BATON ROUGE (CN) – Discriminatory housing grant practices in the wake of Hurricane Katrina has kept tens of thousands of black homeowners from rebuilding their ruined homes, a class action claims.
After hurricanes Katrina and Rita tore through the Gulf Coast in 2005, inundating more than 80 percent of the city and decimating 71 percent of the occupied housing units, the Road Home Program was created to distribute $11 billion in homeowner grants to help the displaced rebuild their destroyed homes or build new ones.
Road Home grants were calculated using the lower of two baseline values: the pre-storm value of a home, or the cost of damage to the house. This system created “a discriminatory disparate impact on African American homeowners because home values in predominantly African American communities are generally lower than home values for similar homes in predominantly white communities,” the class says.
African American homeowners as a result were more likely to receive Road Home grants based on the pre-storm value of their home than were white homeowners, the class action says, and therefore faced “larger gaps than white families between the grant amount and the cost to rebuild,” meaning that an African American family is less likely to be able to rebuild its home and remain in its community than a white family with a comparable home that suffered similar damage.
The Road Home Program was funded by the CDBG Disaster Recovery Grant program, a $19 billion Community Development Block Grant program allocated by Congress for necessary expenses related to disaster relief, long-term recovery, and rebuilding expenses in those areas most affected by hurricanes Rita and Katrina.
More than half a million people were displaced by hurricanes Katrina and Rita and more than 53,000 homes in New Orleans were damaged or destroyed. Hurricane Katrina alone caused an estimated $81.2 billion in damages, making it the costliest hurricane in U.S. history. To date, New Orleans has only recovered 75 percent of its pre-Katrina population, the class action says. While the latest population studies show that 100,000 African Americans are still missing from the city.
The Road Home Homeowner Assistance Program was put in place to help the approximately 150,000 owner-occupied homes that were destroyed or seriously damaged during the hurricanes.
Homeowners who received Road Home grants were given a choice of promising to use the funds to rebuild or repair their homes or of receiving a reduced grant that could be used to obtain housing outside or their home parish or outside Louisiana.
Homeowners were eligible to receive up to $150,000.
Since August, 2010, defendants have been subject to an injunction out of the District of Columbia that bars them from dispersing home grant awards based on the pre-storm value of a home, the lawsuit says.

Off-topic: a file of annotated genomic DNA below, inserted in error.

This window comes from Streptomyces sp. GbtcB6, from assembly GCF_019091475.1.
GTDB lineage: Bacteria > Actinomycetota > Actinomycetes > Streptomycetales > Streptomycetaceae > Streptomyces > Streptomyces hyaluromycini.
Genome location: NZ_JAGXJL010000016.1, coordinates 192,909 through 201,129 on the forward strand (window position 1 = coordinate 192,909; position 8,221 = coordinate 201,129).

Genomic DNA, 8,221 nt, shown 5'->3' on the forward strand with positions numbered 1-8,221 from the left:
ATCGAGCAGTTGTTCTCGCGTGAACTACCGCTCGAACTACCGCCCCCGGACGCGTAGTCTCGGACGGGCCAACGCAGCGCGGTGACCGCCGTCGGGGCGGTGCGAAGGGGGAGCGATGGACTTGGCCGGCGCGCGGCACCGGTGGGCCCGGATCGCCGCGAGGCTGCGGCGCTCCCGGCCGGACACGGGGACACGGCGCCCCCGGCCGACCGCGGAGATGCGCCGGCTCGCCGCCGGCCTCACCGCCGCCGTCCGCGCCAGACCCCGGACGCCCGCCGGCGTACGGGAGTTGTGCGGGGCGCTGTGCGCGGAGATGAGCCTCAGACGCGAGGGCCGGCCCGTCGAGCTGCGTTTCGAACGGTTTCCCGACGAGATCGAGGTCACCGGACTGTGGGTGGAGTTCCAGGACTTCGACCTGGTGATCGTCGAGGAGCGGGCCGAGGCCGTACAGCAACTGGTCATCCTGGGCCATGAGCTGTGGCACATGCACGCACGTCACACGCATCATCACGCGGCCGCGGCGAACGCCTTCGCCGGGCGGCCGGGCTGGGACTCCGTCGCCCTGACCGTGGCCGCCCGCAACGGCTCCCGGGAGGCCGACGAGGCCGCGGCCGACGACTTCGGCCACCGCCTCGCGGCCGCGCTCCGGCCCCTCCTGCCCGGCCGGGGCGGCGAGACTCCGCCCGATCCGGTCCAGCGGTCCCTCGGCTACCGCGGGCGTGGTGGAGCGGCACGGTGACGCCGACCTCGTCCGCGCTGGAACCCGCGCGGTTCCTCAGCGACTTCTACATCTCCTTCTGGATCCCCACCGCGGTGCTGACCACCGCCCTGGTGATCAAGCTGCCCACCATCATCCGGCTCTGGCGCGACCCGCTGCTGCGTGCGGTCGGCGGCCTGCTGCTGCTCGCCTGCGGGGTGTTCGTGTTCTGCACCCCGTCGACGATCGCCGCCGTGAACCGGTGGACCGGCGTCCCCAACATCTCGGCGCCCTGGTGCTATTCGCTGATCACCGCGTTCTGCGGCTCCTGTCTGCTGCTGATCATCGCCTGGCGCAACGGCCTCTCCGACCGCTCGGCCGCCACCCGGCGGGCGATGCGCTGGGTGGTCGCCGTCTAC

The requirement that bars Road Home grants from exceeding the pre-storm value of a home (where pre-storm value was less than the cost of damage) had a “discriminatory disparate impact on African Americans living in historically segregated communities,” where comparable homes have lower values in predominantly African American communities than in predominantly white communities, the lawsuit says.
Data from the 2000 census shows that nearly 80 percent of homes owned by African Americans in New Orleans were valued at less than $100,000 and 93 percent of homes owned by African Americans were valued at less than $150,000, compared to 55 percent of homes owned by white homeowners, the lawsuit says.
Because the Road Home formula limited grant awards to the pre-storm value of the home where the amount was less than the cost of damage, African American recipients of Road Home grants were more likely than white grantees to have a “gap” between their rebuilding resources and the cost to rebuild, the class action says.
The average rebuilding gap for African American applicants was far larger than the average gap for white applicants, the class says, which “disproportionately burdens African American homeowners and hinders their ability to return to their home,” the lawsuit says.
If defendant truly desired to reach its stated intention of helping residents come home, why not simply calculate grants based on the cost of damage to a home, “which would permit the program to achieve its goal of restoring communities and permitting homeowners to rebuild their homes,” the lawsuit says. As it stands now, plaintiffs’ homes are still under construction due to the fact that damages far exceeded defendant’s calculations.
Named defendants are the Louisiana Office of Community Development and the Louisiana Recovery Authority, and Patrick Forbes, in his official capacity as director.
The class action was filed in East Baton Rouge Federal Court by DeVonn Jarrett of New Orleans.
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